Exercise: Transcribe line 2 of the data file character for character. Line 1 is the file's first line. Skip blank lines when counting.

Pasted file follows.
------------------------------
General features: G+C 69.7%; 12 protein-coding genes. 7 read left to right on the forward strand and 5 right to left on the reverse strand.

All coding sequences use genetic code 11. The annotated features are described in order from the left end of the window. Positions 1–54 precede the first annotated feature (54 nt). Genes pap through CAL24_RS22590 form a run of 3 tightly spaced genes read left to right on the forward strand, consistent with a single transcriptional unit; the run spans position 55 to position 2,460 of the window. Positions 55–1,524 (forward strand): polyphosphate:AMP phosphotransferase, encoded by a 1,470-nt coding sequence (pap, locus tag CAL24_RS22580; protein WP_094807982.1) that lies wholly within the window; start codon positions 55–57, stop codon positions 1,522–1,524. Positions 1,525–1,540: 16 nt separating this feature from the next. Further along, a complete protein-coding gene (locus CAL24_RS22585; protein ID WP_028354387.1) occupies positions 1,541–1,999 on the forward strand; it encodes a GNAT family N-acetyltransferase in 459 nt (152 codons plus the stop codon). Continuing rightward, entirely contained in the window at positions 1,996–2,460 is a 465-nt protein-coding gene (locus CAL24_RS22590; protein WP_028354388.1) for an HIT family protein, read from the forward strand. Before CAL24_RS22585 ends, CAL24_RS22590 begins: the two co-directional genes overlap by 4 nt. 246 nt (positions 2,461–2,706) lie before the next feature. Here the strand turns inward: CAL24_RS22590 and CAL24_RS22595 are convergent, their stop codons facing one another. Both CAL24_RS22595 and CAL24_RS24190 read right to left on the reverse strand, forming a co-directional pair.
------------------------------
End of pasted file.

All coding sequences use genetic code 11. The annotated features are described in order from the left end of the window. Positions 1–54 precede the first annotated feature (54 nt). Genes pap through CAL24_RS22590 form a run of 3 tightly spaced genes read left to right on the forward strand, consistent with a single transcriptional unit; the run spans position 55 to position 2,460 of the window. Positions 55–1,524 (forward strand): polyphosphate:AMP phosphotransferase, encoded by a 1,470-nt coding sequence (pap, locus tag CAL24_RS22580; protein WP_094807982.1) that lies wholly within the window; start codon positions 55–57, stop codon positions 1,522–1,524. Positions 1,525–1,540: 16 nt separating this feature from the next. Further along, a complete protein-coding gene (locus CAL24_RS22585; protein ID WP_028354387.1) occupies positions 1,541–1,999 on the forward strand; it encodes a GNAT family N-acetyltransferase in 459 nt (152 codons plus the stop codon). Continuing rightward, entirely contained in the window at positions 1,996–2,460 is a 465-nt protein-coding gene (locus CAL24_RS22590; protein WP_028354388.1) for an HIT family protein, read from the forward strand. Before CAL24_RS22585 ends, CAL24_RS22590 begins: the two co-directional genes overlap by 4 nt. 246 nt (positions 2,461–2,706) lie before the next feature. Here the strand turns inward: CAL24_RS22590 and CAL24_RS22595 are convergent, their stop codons facing one another. Both CAL24_RS22595 and CAL24_RS24190 read right to left on the reverse strand, forming a co-directional pair.